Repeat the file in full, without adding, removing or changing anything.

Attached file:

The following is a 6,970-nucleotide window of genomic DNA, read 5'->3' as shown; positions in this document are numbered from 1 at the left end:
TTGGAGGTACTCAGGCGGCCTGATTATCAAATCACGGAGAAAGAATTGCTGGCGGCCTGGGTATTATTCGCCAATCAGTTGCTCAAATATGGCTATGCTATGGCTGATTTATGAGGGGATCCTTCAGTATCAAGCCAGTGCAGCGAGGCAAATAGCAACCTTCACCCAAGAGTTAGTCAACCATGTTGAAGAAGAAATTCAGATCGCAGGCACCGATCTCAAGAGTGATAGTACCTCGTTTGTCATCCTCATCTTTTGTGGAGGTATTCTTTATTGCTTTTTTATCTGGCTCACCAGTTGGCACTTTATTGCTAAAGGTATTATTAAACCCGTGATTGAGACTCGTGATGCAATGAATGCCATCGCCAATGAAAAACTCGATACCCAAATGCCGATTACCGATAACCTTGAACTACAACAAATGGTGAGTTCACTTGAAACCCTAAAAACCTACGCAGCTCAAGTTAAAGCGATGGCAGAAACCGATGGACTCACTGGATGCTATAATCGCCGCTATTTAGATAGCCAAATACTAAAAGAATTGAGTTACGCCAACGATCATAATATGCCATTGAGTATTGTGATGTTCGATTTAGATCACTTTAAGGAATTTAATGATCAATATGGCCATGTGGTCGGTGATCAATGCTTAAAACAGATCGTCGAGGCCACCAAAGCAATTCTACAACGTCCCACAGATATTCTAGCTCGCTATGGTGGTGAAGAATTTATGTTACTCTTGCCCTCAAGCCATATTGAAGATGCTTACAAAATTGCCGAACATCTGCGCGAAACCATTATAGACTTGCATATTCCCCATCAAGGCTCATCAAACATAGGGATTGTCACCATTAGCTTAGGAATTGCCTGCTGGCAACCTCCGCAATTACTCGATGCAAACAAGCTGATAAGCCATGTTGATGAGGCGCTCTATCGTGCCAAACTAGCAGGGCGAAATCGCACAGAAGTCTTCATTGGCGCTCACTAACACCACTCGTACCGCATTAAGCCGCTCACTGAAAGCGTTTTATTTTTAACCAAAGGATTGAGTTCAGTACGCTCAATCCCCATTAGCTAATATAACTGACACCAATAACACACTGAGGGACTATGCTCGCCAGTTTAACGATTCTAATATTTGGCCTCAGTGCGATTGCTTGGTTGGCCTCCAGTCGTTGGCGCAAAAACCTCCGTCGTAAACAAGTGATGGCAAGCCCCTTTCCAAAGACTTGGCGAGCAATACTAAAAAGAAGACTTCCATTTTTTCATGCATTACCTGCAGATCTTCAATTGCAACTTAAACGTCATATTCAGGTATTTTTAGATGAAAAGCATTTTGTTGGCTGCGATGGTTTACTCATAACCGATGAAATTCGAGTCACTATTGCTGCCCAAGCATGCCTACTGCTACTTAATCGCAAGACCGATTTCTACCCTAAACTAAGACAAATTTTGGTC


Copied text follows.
The following is a 6,970-nucleotide window of genomic DNA, read 5'->3' as shown; positions in this document are numbered from 1 at the left end:
TTGGAGGTACTCAGGCGGCCTGATTATCAAATCACGGAGAAAGAATTGCTGGCGGCCTGGGTATTATTCGCCAATCAGTTGCTCAAATATGGCTATGCTATGGCTGATTTATGAGGGGATCCTTCAGTATCAAGCCAGTGCAGCGAGGCAAATAGCAACCTTCACCCAAGAGTTAGTCAACCATGTTGAAGAAGAAATTCAGATCGCAGGCACCGATCTCAAGAGTGATAGTACCTCGTTTGTCATCCTCATCTTTTGTGGAGGTATTCTTTATTGCTTTTTTATCTGGCTCACCAGTTGGCACTTTATTGCTAAAGGTATTATTAAACCCGTGATTGAGACTCGTGATGCAATGAATGCCATCGCCAATGAAAAACTCGATACCCAAATGCCGATTACCGATAACCTTGAACTACAACAAATGGTGAGTTCACTTGAAACCCTAAAAACCTACGCAGCTCAAGTTAAAGCGATGGCAGAAACCGATGGACTCACTGGATGCTATAATCGCCGCTATTTAGATAGCCAAATACTAAAAGAATTGAGTTACGCCAACGATCATAATATGCCATTGAGTATTGTGATGTTCGATTTAGATCACTTTAAGGAATTTAATGATCAATATGGCCATGTGGTCGGTGATCAATGCTTAAAACAGATCGTCGAGGCCACCAAAGCAATTCTACAACGTCCCACAGATATTCTAGCTCGCTATGGTGGTGAAGAATTTATGTTACTCTTGCCCTCAAGCCATATTGAAGATGCTTACAAAATTGCCGAACATCTGCGCGAAACCATTATAGACTTGCATATTCCCCATCAAGGCTCATCAAACATAGGGATTGTCACCATTAGCTTAGGAATTGCCTGCTGGCAACCTCCGCAATTACTCGATGCAAACAAGCTGATAAGCCATGTTGATGAGGCGCTCTATCGTGCCAAACTAGCAGGGCGAAATCGCACAGAAGTCTTCATTGGCGCTCACTAACACCACTCGTACCGCATTAAGCCGCTCACTGAAAGCGTTTTATTTTTAACCAAAGGATTGAGTTCAGTACGCTCAATCCCCATTAGCTAATATAACTGACACCAATAACACACTGAGGGACTATGCTCGCCAGTTTAACGATTCTAATATTTGGCCTCAGTGCGATTGCTTGGTTGGCCTCCAGTCGTTGGCGCAAAAACCTCCGTCGTAAACAAGTGATGGCAAGCCCCTTTCCAAAGACTTGGCGAGCAATACTAAAAAGAAGACTTCCATTTTTTCATGCATTACCTGCAGATCTTCAATTGCAACTTAAACGTCATATTCAGGTATTTTTAGATGAAAAGCATTTTGTTGGCTGCGATGGTTTACTCATAACCGATGAAATTCGAGTCACTATTGCTGCCCAAGCATGCCTACTGCTACTTAATCGCAAGACCGATTTCTACCCTAAACTAAGACAAATTTTGGTC